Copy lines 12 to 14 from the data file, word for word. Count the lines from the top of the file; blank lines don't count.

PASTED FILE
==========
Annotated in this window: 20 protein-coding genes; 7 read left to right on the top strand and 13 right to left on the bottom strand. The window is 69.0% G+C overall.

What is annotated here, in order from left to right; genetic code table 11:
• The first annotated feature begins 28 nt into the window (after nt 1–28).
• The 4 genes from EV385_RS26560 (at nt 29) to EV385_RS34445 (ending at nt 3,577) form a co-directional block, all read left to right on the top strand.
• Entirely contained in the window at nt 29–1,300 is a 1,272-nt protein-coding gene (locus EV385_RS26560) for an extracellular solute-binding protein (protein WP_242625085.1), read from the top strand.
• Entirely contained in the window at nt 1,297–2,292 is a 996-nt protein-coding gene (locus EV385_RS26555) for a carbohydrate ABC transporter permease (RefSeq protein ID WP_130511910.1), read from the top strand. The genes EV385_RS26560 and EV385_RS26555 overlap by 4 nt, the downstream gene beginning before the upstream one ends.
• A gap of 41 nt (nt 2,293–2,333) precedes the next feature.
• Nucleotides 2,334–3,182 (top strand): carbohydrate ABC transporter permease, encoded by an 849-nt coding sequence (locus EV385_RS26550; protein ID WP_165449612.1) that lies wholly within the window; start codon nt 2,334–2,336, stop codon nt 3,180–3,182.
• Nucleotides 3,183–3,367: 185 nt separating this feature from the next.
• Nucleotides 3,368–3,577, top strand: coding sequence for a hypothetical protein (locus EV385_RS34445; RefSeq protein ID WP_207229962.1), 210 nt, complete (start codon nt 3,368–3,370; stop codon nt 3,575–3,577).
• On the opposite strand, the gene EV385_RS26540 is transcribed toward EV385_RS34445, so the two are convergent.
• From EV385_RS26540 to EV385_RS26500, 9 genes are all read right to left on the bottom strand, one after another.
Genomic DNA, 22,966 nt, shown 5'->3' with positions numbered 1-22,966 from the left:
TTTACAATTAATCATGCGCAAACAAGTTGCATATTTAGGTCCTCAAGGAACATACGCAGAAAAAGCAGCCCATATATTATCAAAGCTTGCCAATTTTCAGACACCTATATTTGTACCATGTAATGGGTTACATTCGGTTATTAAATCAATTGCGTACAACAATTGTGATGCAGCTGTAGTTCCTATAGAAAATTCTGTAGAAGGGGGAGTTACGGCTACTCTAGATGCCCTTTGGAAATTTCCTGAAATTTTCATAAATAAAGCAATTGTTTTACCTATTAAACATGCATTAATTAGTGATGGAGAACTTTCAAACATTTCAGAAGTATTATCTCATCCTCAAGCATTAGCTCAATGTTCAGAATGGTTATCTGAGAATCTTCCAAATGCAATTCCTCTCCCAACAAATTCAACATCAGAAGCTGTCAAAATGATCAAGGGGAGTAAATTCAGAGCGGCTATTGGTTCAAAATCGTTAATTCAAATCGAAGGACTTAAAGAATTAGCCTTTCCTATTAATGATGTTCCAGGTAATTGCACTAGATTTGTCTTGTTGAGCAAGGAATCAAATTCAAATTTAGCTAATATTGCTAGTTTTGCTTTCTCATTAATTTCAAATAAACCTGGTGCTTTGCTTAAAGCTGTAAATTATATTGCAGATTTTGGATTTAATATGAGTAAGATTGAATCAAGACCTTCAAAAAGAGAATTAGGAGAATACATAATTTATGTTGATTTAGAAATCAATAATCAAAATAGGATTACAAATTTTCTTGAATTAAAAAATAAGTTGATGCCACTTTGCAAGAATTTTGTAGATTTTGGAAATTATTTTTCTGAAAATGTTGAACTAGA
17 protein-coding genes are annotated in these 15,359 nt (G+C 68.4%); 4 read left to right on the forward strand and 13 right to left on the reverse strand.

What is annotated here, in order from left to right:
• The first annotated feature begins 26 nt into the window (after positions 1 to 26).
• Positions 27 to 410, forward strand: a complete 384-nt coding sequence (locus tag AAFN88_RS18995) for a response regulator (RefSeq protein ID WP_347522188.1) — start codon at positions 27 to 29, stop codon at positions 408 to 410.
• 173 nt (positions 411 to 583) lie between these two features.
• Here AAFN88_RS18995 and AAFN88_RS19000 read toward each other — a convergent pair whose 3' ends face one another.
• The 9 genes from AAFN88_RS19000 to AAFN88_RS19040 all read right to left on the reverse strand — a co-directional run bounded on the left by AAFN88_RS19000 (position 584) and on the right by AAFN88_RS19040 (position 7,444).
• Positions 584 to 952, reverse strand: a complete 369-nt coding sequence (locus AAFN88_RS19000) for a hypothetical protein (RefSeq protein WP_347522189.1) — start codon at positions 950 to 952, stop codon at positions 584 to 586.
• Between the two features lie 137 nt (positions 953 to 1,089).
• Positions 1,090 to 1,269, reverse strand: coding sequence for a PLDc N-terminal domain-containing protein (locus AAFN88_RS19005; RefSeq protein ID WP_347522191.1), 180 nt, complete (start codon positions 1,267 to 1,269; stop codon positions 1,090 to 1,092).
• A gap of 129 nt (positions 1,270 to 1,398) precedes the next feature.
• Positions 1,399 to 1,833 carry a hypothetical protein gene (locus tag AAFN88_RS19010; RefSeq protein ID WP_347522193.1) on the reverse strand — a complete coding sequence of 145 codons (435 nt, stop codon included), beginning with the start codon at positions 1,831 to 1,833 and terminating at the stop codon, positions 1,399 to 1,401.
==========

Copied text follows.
• From EV385_RS26540 to EV385_RS26500, 9 genes are all read right to left on the bottom strand, one after another.
Genomic DNA, 22,966 nt, shown 5'->3' with positions numbered 1-22,966 from the left:
TTTACAATTAATCATGCGCAAACAAGTTGCATATTTAGGTCCTCAAGGAACATACGCAGAAAAAGCAGCCCATATATTATCAAAGCTTGCCAATTTTCAGACACCTATATTTGTACCATGTAATGGGTTACATTCGGTTATTAAATCAATTGCGTACAACAATTGTGATGCAGCTGTAGTTCCTATAGAAAATTCTGTAGAAGGGGGAGTTACGGCTACTCTAGATGCCCTTTGGAAATTTCCTGAAATTTTCATAAATAAAGCAATTGTTTTACCTATTAAACATGCATTAATTAGTGATGGAGAACTTTCAAACATTTCAGAAGTATTATCTCATCCTCAAGCATTAGCTCAATGTTCAGAATGGTTATCTGAGAATCTTCCAAATGCAATTCCTCTCCCAACAAATTCAACATCAGAAGCTGTCAAAATGATCAAGGGGAGTAAATTCAGAGCGGCTATTGGTTCAAAATCGTTAATTCAAATCGAAGGACTTAAAGAATTAGCCTTTCCTATTAATGATGTTCCAGGTAATTGCACTAGATTTGTCTTGTTGAGCAAGGAATCAAATTCAAATTTAGCTAATATTGCTAGTTTTGCTTTCTCATTAATTTCAAATAAACCTGGTGCTTTGCTTAAAGCTGTAAATTATATTGCAGATTTTGGATTTAATATGAGTAAGATTGAATCAAGACCTTCAAAAAGAGAATTAGGAGAATACATAATTTATGTTGATTTAGAAATCAATAATCAAAATAGGATTACAAATTTTCTTGAATTAAAAAATAAGTTGATGCCACTTTGCAAGAATTTTGTAGATTTTGGAAATTATTTTTCTGAAAATGTTGAACTAGA